Wild about wildlife

November 1st, 2009

I can’t quite work out why AA Gill would want to tell everyone that he’d killed a baboon to find out how it felt, but I have met quite a few people who would like to kill a baboon.

In the summer, when we stayed in the winelands of the Western Cape we took the mountain road above Franschhoek , came round a bend and almost immediately into a troupe of baboons sitting in trees, gambolling across the road and playing on the verges. We were completely mesmerised – I have never been so close to wild animals and there was a complete family, the dominant male sitting in a tree, the females with babies clinging to their backs or feeding. We turned off the engine, locked the doors and watched the troupe for about 20 minutes, fascinated and thrilled.


The next day we went to wine tastings at the farms. At the first one, the dogs rushed to greet us. The owner’s wife told us that the dogs had to be kept in at night because the baboons will attack them if they get the chance. Everyone we spoke to about the baboons talked of their destructive nature, their tusks and their size. They are a protected species but they are also dangerous. I suspect the wine farmers of the Cape might be happy if there were more AA Gill’s visiting.

The next time I saw wild animals up close was in the game reserve. We set out with the game warden, Stu in the dawn light. It was the tail end of winter and bit nippy but nonetheless I felt it wasn’t quite right to start off with a blanket and hot water bottle. On the other hand, as we got higher into the hills it was quite welcome.

The game wardens are the stars of the reserves. And they fill hot water bottles and provide hot coffee for the journey too. His knowledge of the terrain and the wildlife was intimate and his love of both was evident.

The most thrilling for me was seeing a giraffe outlined against the dawn sky of Africa. Giraffes chew the cud. This beautiful creature stood virtually unmoving, chewing and our warden told us to watch for the ripple of the food as it was regurgitated up that long neck

Stu had no sentimentality about the need to control the baboons. Dangerous creatures to be treated with caution. He spoke almost tenderly about the elephant family he took us to see – rescued from Zimbabwe and re-homed along with their Zimbabwean handlers,
but he also talked about the destruction the elephants could cause to the villages and to the people who live there and the crops. At the time there was an uproar in Britain because Australian game wardens had taken to small aircraft to shoot camels which were causing widescale damage. Apparently this is the best way to cull large animals, accurate and humane. Stu told us there are tracking devices which locate the animals, transmit that information to the hunters so the plane can find them and dispatch them cleanly. Culling elephants, he told us, was “not nice”. They must kill a whole family as elephants don’t survive well outside that unit. And then, there has to be a disposal of the bodies, big bodies.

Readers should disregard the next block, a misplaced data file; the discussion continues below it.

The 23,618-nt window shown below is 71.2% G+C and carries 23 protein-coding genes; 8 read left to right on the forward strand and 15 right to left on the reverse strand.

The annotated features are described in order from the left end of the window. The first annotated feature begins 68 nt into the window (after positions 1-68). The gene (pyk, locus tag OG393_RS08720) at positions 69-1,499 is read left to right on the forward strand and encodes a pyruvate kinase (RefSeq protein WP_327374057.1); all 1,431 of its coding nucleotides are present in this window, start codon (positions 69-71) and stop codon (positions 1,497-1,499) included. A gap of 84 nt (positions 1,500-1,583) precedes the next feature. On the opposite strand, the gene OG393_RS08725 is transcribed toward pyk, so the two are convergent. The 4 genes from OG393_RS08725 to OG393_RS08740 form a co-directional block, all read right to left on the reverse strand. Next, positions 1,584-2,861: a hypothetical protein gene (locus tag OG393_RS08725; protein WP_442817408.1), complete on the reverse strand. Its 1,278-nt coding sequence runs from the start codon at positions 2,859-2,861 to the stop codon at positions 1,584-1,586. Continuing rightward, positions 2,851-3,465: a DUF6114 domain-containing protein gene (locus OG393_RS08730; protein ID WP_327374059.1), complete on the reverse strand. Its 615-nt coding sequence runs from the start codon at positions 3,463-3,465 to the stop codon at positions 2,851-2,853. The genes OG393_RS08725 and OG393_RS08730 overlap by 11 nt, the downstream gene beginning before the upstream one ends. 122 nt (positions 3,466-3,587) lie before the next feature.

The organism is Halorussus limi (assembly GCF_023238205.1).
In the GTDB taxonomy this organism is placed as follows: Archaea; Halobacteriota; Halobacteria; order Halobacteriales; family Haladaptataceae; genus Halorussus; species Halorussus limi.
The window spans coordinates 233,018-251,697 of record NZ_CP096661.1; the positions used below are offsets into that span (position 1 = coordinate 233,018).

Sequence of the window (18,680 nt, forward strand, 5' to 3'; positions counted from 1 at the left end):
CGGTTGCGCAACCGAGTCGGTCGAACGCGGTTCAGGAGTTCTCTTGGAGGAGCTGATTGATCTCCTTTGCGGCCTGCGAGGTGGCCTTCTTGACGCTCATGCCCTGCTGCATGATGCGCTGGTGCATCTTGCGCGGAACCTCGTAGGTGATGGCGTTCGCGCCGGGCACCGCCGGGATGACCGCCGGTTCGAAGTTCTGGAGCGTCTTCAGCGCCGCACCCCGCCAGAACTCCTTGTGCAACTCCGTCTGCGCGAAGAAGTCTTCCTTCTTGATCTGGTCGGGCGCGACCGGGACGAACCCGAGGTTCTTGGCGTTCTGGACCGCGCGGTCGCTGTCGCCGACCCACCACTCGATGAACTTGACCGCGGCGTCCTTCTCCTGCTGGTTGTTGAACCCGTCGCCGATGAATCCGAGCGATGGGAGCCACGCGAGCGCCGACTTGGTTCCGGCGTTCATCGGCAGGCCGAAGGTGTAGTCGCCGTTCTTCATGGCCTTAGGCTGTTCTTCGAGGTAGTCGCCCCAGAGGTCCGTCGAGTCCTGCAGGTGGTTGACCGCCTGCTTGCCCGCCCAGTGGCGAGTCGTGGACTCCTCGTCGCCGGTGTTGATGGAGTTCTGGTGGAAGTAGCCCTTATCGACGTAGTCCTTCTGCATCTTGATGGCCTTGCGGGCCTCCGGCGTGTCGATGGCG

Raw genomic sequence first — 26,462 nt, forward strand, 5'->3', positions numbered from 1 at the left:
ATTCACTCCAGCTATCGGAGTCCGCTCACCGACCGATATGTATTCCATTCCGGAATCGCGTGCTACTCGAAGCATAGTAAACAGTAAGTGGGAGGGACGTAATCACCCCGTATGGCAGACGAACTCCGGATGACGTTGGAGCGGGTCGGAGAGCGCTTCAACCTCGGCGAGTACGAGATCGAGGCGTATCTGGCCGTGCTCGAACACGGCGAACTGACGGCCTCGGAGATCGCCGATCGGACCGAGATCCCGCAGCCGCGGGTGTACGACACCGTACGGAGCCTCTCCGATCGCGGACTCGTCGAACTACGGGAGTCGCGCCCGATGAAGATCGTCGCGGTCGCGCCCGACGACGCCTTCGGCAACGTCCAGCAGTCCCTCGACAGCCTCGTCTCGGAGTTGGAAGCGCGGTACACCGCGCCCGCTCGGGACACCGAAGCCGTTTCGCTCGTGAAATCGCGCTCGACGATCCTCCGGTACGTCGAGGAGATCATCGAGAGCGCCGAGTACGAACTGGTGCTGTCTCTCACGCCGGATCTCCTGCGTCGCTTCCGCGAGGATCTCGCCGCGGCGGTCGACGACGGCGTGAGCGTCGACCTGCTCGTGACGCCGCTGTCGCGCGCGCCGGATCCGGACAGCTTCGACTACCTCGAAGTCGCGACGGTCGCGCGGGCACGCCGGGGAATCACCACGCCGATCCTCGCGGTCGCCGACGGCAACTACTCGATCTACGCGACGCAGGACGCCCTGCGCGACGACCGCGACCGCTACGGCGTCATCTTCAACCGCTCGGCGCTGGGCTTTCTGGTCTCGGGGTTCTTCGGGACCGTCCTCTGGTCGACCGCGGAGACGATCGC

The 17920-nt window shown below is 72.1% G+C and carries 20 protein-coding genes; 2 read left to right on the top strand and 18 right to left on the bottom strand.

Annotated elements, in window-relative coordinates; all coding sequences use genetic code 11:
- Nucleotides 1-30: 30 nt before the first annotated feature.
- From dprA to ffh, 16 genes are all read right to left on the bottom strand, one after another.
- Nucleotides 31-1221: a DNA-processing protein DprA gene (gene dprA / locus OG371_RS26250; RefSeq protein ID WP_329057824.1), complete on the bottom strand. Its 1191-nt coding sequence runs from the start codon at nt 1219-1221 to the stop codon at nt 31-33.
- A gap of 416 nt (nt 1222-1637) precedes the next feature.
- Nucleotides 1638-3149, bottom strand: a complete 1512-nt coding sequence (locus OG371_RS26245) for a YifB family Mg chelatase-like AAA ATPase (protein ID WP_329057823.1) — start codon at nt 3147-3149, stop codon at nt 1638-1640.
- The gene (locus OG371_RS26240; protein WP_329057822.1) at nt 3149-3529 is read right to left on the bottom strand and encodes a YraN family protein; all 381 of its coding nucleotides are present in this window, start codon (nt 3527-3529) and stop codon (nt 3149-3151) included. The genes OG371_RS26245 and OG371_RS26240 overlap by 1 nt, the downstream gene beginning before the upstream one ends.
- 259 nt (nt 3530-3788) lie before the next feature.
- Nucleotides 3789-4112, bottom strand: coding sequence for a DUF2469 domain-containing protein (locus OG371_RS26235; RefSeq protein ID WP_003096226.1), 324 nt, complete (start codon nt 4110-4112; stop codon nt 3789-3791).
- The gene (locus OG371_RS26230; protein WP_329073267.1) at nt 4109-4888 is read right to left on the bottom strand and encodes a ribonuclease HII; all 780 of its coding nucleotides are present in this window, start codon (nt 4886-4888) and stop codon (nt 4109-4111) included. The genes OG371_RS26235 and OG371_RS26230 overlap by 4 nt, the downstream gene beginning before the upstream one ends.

I don’t think I’m sentimental about animals but the truth is that I am hypocritically squeamish. I think grey squirrels are a pest but I doubt I could kill one myself – any more than I could kill a baboon.

Remembering Mary Stott

October 11th, 2009

Way back when the SDP was a proper party fighting a General Election, I met Mary Stott who arrived at our HQ in an old off-licence in deepest South East London and rolled up her sleeves and stuffed envelopes for our candidate, who was her friend Polly Toynbee, and made tea and talked deep good sense.

I actually at that time had no idea who she was other than the person I sat with on the routine chores of election. Grey haired and calm Mary and I chatted as we packed. I can’t recall really what we talked about. I suspect if I had realized then that Mary was one of the most respected and loved journalists of her day, founding editor of Guardian Women I would have been too overawed to talk about anything, It was only later that I found that out. And when I did it it made sense of something that happened one afternoon.

A woman came in and started to talk to us in a rather general way – “what’s this party about then”, “what are you going to do for me”, “you’re not going to get in are you.” Her accent seemed educated but her manner was distracted. Mary replied in measured tones, answering the questions without patronizing, but kept focused on the envelopes. Then the woman said “I lost my husband you know”.

Mary immediately stopped working, stood up, moved to the woman and took her hands. I clearly remember that all she said was “oh, my dear”. She stood in front of our visitor, just holding both her hands in hers, while the tears fell.

Although I thought I could recognize distress I had not seen what Mary had; the directionless despair of loss. Later I read her autobiography “Forgetting’s no Excuse” when she writes of her life and of her marriage to Kenneth Stott and of how she learned to live alone after he died. I have always remembered (and passed on) her advice to married women, “keep your own bank account”. I’ve just looked at my copy, unread for many years and think I must re-visit. Our visitor, incidentally came back quite often after that, drawn to Mary’s company, never quite as distracted as that first visit, and she even helped from time to time.

Later, I would often see her in Blackheath Village. As The Guardian inaugurated a prize in her name and I see that this year’s winner writes about widowhood. Mary Stott would have understood.

From somewhere near the middle of England

September 28th, 2009

I had a day off today so I went down to Burford. I’ve already mentioned that I live alongside some of the most beautiful countryside in England. Burford is the essence of Cotswold village set along a hill with a High street that drops between stone houses essentially unchanged externally for three hundred years, and down to a single bridge crossing the Windrush river. The post office looks as must have done when Flora Thompson wrote Lark Rise to Candleford not far from here.

Burford High Street